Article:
Our defence and foreign policies don’t seem to be underpinned by any strong or even substantial human rights values.
The path forward
I’m looking forward to the ideas generated by and through this Inquiry. The good news is that on the back of all I’ve said, there’s plenty of room for improvement in the defence-foreign policy space.
The first thing this requires is that Australia recognise and support the fact that diplomacy is vital to safeguarding our national interests. An annual spend of $28 billion on defence compared to $1 billion on diplomacy is unsustainable and moronic. Not only that, but it has been reported that a numerical deficiency in strategically-minded staff at DFAT has allowed Home Affairs and Defence Departments to step in and fill the strategic void.
The late former Prime Minister Malcolm Fraser warned that:
‘If the United States goes to war in the Pacific we don’t have an option to stay out of it. That as it stands the Australian Prime Minister has no capacity to stand up in Parliament and say we’re going to pass this one by because of U.S. troops in Darwin and presence of Pine Gap.'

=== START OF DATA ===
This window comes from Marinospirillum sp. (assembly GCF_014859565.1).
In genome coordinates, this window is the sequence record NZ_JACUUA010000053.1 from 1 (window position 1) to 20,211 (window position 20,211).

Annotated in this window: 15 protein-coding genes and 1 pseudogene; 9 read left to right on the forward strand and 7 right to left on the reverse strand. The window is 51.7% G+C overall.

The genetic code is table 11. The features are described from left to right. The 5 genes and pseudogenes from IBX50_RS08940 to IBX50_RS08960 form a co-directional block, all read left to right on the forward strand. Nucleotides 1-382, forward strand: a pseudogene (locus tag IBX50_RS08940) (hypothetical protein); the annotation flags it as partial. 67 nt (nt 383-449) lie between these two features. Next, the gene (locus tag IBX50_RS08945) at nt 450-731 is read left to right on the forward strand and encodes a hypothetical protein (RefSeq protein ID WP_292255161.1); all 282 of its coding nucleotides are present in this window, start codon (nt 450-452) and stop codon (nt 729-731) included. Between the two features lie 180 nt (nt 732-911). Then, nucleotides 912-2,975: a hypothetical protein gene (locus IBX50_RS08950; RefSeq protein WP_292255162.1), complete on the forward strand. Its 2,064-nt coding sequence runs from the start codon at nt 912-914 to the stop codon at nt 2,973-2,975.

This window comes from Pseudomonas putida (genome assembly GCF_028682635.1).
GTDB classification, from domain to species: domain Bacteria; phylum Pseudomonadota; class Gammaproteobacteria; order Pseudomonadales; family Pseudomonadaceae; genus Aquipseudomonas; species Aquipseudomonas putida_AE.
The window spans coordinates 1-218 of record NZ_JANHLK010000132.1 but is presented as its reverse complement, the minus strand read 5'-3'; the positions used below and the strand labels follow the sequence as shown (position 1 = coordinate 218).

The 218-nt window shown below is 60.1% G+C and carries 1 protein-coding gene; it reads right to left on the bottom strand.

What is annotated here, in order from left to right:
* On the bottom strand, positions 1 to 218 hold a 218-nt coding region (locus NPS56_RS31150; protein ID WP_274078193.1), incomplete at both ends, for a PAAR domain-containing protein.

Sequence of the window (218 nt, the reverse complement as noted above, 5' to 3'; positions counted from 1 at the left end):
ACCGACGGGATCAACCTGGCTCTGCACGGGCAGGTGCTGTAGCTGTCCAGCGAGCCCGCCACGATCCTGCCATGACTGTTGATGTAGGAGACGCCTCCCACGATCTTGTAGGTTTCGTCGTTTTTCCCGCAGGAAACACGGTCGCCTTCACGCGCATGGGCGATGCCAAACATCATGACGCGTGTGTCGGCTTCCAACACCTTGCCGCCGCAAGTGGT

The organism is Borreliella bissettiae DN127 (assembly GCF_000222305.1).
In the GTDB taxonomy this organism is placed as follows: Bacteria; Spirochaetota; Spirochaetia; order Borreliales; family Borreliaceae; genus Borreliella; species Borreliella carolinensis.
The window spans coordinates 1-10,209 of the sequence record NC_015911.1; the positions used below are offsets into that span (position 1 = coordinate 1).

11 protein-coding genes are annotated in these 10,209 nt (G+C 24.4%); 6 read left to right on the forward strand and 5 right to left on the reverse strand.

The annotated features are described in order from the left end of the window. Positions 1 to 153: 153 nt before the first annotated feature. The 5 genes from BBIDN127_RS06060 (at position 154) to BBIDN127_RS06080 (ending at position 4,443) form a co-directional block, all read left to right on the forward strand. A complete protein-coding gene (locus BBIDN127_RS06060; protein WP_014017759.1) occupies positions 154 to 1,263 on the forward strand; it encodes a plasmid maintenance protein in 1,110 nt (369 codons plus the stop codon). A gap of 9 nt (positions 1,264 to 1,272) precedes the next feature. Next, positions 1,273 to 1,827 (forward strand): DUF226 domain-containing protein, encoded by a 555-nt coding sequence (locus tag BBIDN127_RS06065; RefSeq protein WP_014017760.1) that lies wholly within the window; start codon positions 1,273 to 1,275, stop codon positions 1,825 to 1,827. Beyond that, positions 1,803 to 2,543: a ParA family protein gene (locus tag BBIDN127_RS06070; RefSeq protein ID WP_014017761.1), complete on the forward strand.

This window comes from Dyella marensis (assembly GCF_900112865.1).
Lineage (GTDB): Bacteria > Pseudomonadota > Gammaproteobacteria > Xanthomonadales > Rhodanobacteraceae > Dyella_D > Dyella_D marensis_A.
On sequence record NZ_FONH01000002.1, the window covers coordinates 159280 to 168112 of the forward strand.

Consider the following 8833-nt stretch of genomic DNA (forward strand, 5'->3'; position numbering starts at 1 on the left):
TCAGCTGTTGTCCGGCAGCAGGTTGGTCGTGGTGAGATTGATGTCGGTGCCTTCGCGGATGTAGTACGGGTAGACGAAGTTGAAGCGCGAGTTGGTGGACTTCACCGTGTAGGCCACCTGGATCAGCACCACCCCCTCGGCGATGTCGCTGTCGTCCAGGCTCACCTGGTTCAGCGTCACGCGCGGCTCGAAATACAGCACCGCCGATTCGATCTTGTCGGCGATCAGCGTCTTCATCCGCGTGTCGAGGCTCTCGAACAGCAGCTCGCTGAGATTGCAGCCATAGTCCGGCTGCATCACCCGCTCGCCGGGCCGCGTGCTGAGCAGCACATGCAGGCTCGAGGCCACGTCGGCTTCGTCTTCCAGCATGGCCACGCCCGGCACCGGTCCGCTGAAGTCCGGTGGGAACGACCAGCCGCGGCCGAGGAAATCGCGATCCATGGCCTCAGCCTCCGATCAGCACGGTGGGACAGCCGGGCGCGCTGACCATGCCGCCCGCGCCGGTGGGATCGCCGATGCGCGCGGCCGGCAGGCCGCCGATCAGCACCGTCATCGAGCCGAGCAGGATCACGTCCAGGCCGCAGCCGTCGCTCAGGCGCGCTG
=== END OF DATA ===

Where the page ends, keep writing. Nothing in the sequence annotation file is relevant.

Fraser called it a 'total betrayal of Australian sovereignty, the parliament and the people'.
He proposed giving the United States 6-12 months to put their troops somewhere else, and to pull out embedded troops where it would lead to a conflict of interest.
He said Pine Gap would be more difficult, suggesting we give the United States four to five years to replicate Pine Gap somewhere else but pull out Australian personnel so it becomes known that it is a U.S.-controlled base. Signal that we’re not complicit.
In considering Pine Gap it’s important to remember that WikiLeaks released a U.S. Strategic Sites List of 300 sites critical to U.S. national interests and that would critically impact on the U.S.’s ability to defend itself. It did not include Pine Gap.
I would also add that Australia must demand that it be able to operate key defence systems independently of the United States.
Professor of Strategic Studies at the Strategic and Defence Studies Centre of the Australian National University, Hugh White, has already pointed out that in ten years from now, China’s GDP will be U.S. $42.4 trillion (57.4 trillion AUD) and America’s U.S. $24 trillion (32.5 trillion AUD), that money is power and that the United States will be unable to persuade or compel China to live within the rules of a regional order U.S. has set and upheld for so long.